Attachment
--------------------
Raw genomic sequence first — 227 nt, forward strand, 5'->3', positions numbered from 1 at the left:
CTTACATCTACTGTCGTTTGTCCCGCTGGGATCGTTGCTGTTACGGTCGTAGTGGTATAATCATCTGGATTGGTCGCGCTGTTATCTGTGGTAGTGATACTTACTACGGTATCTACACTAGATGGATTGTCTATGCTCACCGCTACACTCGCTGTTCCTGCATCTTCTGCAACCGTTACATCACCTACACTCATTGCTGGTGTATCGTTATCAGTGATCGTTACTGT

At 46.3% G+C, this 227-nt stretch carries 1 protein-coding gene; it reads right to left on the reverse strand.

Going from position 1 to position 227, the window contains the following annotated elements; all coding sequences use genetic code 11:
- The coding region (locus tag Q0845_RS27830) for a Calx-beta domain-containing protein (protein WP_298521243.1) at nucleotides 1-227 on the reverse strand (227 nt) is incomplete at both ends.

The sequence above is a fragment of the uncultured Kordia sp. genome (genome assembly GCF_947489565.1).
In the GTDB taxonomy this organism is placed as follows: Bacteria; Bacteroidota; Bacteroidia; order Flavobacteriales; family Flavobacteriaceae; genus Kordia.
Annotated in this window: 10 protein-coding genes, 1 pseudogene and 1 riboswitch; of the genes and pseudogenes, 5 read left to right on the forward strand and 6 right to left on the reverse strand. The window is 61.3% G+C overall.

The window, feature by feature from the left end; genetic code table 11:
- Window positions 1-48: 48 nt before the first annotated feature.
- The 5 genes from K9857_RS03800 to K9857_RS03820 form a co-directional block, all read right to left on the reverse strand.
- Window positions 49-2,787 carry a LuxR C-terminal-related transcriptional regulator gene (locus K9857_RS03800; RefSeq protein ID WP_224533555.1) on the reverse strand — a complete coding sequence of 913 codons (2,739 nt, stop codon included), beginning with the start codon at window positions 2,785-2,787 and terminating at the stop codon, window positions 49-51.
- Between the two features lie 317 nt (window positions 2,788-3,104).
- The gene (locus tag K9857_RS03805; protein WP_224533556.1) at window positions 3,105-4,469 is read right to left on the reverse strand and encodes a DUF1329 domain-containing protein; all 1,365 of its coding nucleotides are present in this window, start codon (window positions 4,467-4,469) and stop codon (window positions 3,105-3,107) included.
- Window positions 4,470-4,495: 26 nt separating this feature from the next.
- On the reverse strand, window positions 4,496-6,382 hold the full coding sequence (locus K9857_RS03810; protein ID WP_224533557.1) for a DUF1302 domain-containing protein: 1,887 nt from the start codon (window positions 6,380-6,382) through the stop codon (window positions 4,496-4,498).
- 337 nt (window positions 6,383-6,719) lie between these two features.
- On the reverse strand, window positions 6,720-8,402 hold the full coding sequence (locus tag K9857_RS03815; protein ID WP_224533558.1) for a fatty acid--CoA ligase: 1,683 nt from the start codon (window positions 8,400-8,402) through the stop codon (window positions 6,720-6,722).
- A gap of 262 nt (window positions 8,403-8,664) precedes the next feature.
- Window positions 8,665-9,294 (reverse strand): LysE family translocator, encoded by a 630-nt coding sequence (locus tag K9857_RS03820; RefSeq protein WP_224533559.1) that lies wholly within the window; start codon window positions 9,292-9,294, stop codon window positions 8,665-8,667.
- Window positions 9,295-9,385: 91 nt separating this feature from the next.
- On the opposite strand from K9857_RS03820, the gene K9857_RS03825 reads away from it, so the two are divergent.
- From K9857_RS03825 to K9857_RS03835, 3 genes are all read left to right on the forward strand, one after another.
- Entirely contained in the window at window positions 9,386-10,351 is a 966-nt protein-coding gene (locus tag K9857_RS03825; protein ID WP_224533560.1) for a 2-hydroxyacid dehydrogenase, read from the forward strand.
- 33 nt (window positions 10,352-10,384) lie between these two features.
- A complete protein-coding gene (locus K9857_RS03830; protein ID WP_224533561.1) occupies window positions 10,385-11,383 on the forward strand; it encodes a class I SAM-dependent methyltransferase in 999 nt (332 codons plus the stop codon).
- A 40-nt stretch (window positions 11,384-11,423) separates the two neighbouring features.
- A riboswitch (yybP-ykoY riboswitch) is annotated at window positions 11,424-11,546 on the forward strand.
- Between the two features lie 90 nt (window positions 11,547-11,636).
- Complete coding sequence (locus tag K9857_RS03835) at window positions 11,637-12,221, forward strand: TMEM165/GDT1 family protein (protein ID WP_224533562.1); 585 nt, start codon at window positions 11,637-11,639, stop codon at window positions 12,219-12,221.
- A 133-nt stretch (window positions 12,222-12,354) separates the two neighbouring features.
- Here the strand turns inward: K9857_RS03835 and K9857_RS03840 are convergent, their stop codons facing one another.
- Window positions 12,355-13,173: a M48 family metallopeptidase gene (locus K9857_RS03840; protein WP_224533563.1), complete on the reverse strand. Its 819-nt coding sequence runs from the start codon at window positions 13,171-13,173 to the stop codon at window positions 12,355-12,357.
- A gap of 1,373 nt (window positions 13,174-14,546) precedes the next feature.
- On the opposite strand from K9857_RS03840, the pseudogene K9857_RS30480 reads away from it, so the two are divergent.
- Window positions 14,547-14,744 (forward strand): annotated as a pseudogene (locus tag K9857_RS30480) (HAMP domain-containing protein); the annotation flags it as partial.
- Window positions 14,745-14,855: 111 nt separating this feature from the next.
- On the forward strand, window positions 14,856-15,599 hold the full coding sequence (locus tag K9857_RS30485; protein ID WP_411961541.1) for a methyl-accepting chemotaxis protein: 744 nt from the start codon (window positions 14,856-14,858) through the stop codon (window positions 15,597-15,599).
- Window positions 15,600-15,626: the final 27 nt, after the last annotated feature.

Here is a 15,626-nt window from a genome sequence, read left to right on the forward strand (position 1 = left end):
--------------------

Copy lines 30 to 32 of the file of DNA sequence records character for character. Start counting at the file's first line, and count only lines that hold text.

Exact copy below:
- Complete coding sequence (locus tag K9857_RS03835) at window positions 11,637-12,221, forward strand: TMEM165/GDT1 family protein (protein ID WP_224533562.1); 585 nt, start codon at window positions 11,637-11,639, stop codon at window positions 12,219-12,221.
- A 133-nt stretch (window positions 12,222-12,354) separates the two neighbouring features.
- Here the strand turns inward: K9857_RS03835 and K9857_RS03840 are convergent, their stop codons facing one another.